The short answer is that we are not going to extend the existing API unless it is either:

  1. Necessary
  2. Likely to be used by more than 90% of the users

It is important to note that the decoding of content takes place in urllib3 if I remember correctly. You also have access to the urllib3 response object in resp._raw, but that's not meant to be used by the typical user of requests. The right place to add this, regardless, is in urllib3. That would keep track of the exact number of bytes read (before decoding) and could store the data for you. That said, this discussion will certainly be easier after you provide an example for us to look at.

@Lukasa

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Lukasa commented Mar 5, 2014

There are two forms of decoding here: decoding from compressed data to bytes, and then decoding from bytes to unicode. The first is done in urllib3, the second in Requests. Because the first is done in urllib3, Requests never sees the gzipped bytes. This means the only way to achieve what you want in requests is to reimplement the convenience methods that urllib3 already has for decompressing data. That just seems silly, so I recommend following @sigmavirus24's advice and getting this into urllib3.

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jaraco commented Mar 5, 2014

In our older code which used httplib2, we had this class:

class ContentLengthValidator(object):
    """
    Verify the length of content in a line-buffered stream. Used to wrap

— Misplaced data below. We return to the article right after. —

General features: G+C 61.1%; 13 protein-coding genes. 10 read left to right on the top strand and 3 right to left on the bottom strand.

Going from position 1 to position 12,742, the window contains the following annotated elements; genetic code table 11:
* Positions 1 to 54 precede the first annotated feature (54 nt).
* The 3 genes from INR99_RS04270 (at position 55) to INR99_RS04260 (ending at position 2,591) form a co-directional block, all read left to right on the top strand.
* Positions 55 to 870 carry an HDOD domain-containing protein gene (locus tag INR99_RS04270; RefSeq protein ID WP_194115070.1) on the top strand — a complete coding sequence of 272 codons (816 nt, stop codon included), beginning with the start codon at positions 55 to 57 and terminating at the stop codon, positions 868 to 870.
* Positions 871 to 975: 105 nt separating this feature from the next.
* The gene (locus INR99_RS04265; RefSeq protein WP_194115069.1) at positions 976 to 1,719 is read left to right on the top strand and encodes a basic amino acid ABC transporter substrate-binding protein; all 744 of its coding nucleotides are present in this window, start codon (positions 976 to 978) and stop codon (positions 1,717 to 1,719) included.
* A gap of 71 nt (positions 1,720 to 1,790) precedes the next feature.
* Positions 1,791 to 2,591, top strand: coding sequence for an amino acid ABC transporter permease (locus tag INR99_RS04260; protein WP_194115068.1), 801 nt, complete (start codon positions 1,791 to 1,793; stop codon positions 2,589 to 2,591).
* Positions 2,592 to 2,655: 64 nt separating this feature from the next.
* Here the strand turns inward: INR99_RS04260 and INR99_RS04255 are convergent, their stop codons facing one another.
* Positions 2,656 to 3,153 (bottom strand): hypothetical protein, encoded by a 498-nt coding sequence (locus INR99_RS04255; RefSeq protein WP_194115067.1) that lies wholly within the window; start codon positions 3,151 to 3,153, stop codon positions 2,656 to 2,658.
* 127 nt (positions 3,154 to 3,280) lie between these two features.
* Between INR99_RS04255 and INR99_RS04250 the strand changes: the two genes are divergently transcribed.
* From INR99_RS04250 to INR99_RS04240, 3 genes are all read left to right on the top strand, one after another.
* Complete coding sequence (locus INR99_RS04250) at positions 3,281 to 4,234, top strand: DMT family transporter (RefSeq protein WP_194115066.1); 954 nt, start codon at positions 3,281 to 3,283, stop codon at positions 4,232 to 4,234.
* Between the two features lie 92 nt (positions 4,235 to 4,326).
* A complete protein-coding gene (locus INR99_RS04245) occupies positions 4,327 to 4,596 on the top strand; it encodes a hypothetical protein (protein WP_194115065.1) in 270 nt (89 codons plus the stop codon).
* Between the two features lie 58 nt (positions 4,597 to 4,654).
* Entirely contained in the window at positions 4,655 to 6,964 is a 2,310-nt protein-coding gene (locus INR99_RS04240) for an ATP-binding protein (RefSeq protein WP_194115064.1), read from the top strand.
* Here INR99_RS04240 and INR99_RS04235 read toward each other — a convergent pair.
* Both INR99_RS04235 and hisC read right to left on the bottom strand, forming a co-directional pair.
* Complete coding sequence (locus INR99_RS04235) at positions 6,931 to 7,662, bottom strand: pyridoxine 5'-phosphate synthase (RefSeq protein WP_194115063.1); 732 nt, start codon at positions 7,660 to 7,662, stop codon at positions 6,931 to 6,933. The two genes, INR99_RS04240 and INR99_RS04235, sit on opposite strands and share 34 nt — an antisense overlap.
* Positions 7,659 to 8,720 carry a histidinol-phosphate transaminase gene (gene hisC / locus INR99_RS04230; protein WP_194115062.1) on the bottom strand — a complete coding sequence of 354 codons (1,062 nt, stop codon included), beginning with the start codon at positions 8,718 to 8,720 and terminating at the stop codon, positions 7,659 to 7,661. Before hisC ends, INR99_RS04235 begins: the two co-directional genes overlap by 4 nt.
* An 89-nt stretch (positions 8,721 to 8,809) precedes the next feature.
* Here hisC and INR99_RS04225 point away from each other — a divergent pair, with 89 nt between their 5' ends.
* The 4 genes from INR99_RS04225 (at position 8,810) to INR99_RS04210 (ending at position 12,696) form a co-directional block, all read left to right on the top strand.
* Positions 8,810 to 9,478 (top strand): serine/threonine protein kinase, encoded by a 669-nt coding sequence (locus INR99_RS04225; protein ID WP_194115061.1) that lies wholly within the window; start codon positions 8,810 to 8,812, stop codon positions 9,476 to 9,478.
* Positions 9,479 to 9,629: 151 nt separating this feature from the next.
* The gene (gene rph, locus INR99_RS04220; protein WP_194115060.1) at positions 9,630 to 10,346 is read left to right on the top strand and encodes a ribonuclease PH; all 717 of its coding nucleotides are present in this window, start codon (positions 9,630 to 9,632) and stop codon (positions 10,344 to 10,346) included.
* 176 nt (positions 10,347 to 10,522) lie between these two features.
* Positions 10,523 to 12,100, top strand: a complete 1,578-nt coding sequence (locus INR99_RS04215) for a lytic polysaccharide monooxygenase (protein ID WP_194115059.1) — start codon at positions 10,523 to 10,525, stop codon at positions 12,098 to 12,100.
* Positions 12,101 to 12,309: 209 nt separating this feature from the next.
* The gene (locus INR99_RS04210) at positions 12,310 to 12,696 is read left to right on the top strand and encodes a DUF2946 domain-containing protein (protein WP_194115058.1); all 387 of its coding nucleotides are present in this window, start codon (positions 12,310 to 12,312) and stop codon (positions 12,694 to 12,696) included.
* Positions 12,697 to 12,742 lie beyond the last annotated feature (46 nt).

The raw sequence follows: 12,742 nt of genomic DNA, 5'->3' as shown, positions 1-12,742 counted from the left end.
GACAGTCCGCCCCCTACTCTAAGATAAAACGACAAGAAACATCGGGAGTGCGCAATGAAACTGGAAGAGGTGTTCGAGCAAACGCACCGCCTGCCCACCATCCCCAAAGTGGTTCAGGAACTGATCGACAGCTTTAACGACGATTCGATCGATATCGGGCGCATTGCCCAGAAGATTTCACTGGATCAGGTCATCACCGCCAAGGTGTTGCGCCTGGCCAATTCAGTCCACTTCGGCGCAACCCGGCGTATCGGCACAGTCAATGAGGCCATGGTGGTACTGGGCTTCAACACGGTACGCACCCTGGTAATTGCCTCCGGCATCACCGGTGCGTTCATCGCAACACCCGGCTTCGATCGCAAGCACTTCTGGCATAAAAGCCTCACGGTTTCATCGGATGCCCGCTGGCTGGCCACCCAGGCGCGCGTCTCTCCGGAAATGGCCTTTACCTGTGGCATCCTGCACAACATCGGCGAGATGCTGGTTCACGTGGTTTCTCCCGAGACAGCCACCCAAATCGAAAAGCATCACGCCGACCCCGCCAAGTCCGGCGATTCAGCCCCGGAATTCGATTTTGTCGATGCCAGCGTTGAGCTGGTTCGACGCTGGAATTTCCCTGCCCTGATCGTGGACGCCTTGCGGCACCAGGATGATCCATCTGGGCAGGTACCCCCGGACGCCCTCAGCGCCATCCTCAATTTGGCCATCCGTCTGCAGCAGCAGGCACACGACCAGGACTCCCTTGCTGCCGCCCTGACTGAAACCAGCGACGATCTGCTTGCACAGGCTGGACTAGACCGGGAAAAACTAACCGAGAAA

any iterable of items of length. The validator will raise a
    ValueError if the iterator is consumed and the declared length
    doesn't match or if the consumed length exceeds the declared length.

    >>> sample = ['abc', 'bcd', 'def']
    >>> v = ContentLengthValidator(iter(sample), 9)
    >>> list(v)
    ['abc', 'bcd', 'def']

    >>> v = ContentLengthValidator(iter(sample), 8)
    >>> list(v)
    Traceback (most recent call last):
    ...
    ValueError: Expected 8 bytes, received 9

    >>> import itertools
    >>> v = ContentLengthValidator(itertools.cycle(sample), 1000)
    >>> list(v)
    Traceback (most recent call last):
    ...
    ValueError: Expected 1000 bytes, received 1002
    """
    def __init__(self, stream, declared_length):
        self.stream = stream
        self.declared_length = declared_length
        self.length_read = 0

    def __iter__(self):
        return self

    def next(self):
        try:
            data = self.stream.next()
        except StopIteration:
            if not self.length_read == self.declared_length:
                self.__fail()
            raise
        self.length_read += len(data)
        if self.length_read > self.declared_length:
            self.__fail()
        return data

    def __fail(self):
        msg = "Expected %(declared_length)d bytes, received %(length_read)d"
        raise ValueError(msg % vars(self))

It would be used to wrap an urllib2 response like so:

resp = urllib2.urlopen(url)
if 'Content-Length' in resp.headers:
    resp = ContentLengthValidator(resp, resp.headers['Content-Length'])
# load resp as CSV
reader = csv.DictReader(resp, ...)

The wrapper would serve to count the bytes as they passed through the iteration and then raise a ValueError at the end if they did not match the expectation.